73 de kc2tkd
Frank
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K7KBN
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Posts: 2753




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« Reply #5 on: July 16, 2009, 11:04:30 AM »

KC2TKD wrote:  "I can relate with your "problem" with code. I am trying to re-learn code. I was ok with code back in the late 60's studying for my novice. (which I never took as I could not get anyone to give me a ride to a FCC exam site)...".

In the late 60s (as well as in the very EARLY 60s), the Novice and Conditional tests were given by a volunteer examiner, who had to hold a General class license or higher.  You had to find such a VE yourself; there weren't any VECs back then.

My Novice test VE was my high school electronics teacher in October, 1959.  This was in Las Vegas.  The closest FCC office was in Los Angeles.
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73
Pat K7KBN
CWO4 USNR Ret.
KC2TKD
Member

Posts: 19




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« Reply #6 on: July 16, 2009, 08:42:29 PM »

I wish I had known that at that time. I spent many hours studying for that exam and never got the chance to take it. Then other things came into my life and took all my attention, GIRLS!! Oh well.
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N5XM
Member

Posts: 242




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« Reply #7 on: July 18, 2009, 03:01:54 PM »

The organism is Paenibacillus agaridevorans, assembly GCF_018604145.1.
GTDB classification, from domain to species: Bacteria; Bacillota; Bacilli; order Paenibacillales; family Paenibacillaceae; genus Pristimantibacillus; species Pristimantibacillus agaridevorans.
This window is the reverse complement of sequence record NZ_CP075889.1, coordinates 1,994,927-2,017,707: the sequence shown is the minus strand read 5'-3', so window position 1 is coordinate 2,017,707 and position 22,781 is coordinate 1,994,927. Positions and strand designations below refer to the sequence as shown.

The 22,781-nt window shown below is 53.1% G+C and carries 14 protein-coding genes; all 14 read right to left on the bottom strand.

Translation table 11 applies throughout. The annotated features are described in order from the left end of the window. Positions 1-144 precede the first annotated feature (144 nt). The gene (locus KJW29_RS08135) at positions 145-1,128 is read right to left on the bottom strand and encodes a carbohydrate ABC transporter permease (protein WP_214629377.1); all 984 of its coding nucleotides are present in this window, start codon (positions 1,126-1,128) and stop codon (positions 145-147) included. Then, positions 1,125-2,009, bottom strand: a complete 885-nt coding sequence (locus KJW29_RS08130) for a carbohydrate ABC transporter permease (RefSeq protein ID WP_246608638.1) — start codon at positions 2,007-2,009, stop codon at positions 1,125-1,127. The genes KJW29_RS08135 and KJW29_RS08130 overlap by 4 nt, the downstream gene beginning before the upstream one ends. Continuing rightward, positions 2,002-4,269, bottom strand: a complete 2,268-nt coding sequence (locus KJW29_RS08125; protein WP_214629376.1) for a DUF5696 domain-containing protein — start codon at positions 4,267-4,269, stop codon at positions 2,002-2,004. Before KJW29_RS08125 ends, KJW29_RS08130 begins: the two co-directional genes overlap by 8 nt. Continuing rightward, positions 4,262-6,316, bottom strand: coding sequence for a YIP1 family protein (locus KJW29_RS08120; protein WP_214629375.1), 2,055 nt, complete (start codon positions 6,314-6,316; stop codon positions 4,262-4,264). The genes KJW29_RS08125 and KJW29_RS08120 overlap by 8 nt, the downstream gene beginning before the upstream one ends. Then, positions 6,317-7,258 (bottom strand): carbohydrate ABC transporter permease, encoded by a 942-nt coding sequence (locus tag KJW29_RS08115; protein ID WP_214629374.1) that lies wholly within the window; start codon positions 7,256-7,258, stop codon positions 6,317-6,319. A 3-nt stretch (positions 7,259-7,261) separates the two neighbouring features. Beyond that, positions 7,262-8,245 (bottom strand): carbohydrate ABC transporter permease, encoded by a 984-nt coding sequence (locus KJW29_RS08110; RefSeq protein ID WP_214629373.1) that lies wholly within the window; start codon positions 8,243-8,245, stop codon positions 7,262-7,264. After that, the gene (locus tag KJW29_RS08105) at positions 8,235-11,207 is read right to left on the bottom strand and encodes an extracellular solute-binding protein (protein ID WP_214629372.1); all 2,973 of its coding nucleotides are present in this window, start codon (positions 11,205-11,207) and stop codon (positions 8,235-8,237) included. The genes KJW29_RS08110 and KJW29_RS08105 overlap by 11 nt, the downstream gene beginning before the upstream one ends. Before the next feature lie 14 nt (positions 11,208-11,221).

Do the best you can and you will do fine.  Proper spacing is critical to sending easy to copy CW because it allows you to pace your text or exchange like a metronome.  The only time I will change a thing is when I'm working above 40-45 wpm.  I will weight the dahs a bit heavier because at higher speeds it sounds better to me. I hear the dahs better making it easier for me to have a good rhythm and meter.
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VK5DO
Member

Posts: 79




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« Reply #8 on: July 18, 2009, 03:21:32 PM »

I guess my main concern is that if I send with character speed at about 25 or so (which I'm most comfortable with) but with a total word speed of about 12 ie- big gaps between the characters, someone recieving might think I'm ok at reading at 25 (which I'm definately not) and send to me at that.

It's just that sending characters at 12 sounds sooo slow.  And I can read characters at 25 as long as there's big gaps in between to give me time to process what I'm hearing but I can't expect to recieve CW in that way.

I think to avoid confusion to anyone I better just practice more and get faster overall - particularly at reading.  

Thanks all for your replies.

Yours,

Dene